Over the past couple of weeks we talked about the tools needed to troubleshoot fiber connections on the LAN along with methods of troubleshooting those connections. This week I want to talk about the fiber connectors.
At the end of every fiber there is a connector. This connector is very important. The connector needs to match your optical module or your patch panel. The wrong connector will not work well, or may not work at all. Here is a list of the most common connectors that I have experienced in my carrier.
ST – These are very common on older equipment and patch panels, they are the ones you push in and twist into place.
SC – These are common today. Many optical modules still use these connectors.
LC – These connectors seem to be today’s standard for use on optical modules and patch panels. They are the smallest and therefore more can fit on a line card.
The end of the connector where the light is omitted is polished. This polish has different levels of back reflection (This is where the light would bounce off the end of the fiber and go back to the source. Measurement of light off of the connector).
In General, you only need to be concerned with the polish on Single-Mode connectors. The connectors that I have used have always been SC. The three polishes are Physical Contact (PC), Ultra Physical Contact (UPC) and Angled Physical Contact (APC). The proper term for the connector would be an SC/UPC or SC/APC. UPC connectors are usually blue and usually have blue barrels in the patch panel. APC connectors are usually green and usually have green barrels in the patch panel. If you look at the tip of the APC connector you can see that it is angled instead of flat on the UPC. The color of the patch panel does not matter; it simply helps you identify the connector type.
I have seen both UPC and APC be used in large fiber plants. Some locations would use SC/APC, others would use SC/UPC. As long as the connectors match up, it usually doesn’t matter what is used. If there is ever a choice, you should use the APC connector because it produces less back reflection. Due to a lack of correct fiber jumpers, I have made a good connection with an SC/APC and an SC/UPC before. The connection degraded the signal, but the link came up. Unless you are in a bind, I don’t recommend doing this.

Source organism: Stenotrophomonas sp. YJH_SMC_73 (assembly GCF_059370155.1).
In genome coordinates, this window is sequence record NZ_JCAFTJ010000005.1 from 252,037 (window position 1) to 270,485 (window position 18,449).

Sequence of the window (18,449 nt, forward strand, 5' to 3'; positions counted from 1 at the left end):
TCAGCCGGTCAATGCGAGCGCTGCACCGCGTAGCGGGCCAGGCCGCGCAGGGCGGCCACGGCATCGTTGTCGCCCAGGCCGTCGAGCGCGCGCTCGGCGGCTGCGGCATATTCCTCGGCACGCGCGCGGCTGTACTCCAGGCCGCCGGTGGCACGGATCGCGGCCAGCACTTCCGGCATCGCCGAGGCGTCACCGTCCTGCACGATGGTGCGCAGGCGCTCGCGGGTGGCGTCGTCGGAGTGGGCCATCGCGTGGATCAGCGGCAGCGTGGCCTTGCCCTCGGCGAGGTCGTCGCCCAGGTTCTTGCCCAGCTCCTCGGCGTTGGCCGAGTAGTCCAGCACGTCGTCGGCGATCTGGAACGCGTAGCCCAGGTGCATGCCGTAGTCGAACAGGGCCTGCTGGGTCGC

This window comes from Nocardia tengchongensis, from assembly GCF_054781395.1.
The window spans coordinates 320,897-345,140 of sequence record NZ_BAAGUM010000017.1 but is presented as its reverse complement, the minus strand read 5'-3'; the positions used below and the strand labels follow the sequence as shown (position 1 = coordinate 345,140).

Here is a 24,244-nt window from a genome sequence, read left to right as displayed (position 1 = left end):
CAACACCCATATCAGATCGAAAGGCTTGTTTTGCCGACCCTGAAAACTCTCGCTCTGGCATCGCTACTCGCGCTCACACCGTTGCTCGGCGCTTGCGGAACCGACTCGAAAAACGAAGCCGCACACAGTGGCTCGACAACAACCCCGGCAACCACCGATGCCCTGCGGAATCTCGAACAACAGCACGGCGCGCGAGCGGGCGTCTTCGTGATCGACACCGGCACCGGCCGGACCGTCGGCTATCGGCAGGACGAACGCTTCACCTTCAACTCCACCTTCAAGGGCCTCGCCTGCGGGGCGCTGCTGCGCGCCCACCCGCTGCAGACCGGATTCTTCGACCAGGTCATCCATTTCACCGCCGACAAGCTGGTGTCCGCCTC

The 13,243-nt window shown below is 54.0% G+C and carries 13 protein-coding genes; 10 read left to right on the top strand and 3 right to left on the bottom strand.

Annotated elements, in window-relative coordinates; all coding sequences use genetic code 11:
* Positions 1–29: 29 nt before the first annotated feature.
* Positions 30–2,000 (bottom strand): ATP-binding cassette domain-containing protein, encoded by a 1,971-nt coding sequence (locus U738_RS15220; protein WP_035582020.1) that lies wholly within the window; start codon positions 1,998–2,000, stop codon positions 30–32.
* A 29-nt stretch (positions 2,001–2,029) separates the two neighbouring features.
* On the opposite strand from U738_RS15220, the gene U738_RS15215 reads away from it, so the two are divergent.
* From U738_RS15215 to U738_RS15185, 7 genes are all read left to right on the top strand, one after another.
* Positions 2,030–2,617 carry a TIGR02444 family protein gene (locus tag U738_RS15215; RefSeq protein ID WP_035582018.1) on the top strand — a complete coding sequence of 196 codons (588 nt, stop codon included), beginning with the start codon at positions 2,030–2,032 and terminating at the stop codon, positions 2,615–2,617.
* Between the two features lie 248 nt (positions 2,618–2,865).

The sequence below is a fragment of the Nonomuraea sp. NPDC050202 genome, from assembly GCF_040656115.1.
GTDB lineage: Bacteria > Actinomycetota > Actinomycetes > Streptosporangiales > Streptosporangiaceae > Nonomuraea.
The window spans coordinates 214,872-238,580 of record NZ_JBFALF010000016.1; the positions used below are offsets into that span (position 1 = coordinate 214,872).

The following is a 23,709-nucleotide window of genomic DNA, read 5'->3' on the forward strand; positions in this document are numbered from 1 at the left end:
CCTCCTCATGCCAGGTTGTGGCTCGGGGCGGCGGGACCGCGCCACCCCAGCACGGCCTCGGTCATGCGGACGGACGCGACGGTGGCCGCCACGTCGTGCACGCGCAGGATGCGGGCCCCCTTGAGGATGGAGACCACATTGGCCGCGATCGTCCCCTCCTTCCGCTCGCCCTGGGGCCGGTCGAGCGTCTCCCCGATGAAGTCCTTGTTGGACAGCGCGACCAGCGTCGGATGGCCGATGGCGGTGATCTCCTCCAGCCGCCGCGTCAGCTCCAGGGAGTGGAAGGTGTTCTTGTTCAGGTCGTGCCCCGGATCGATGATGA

I have only had one instance that truly required the APC connector. I was using a single strand Single-mode optic. The transmitter and receiver were on the same fiber and when the laser hit the end of the UPC connector it would bounce back. The receiver would see it’s own light and it would tell the switch that the link was up. As you probably imagine, this was a problem. Once identified, APC connectors were used and the reduction in back reflection resolved this issue.
When you connect a fiber into a piece of network equipment you always use a PC or UPC connector. I have never seen a requirement for an APC connector by a hardware manufacturer.
Instead of pictures for you, I found a nice video from L-Com that does a good job of showing the connectors. Please click here to see the video.
What experiences have you had with APC or UPC?
Why did you use one over the other?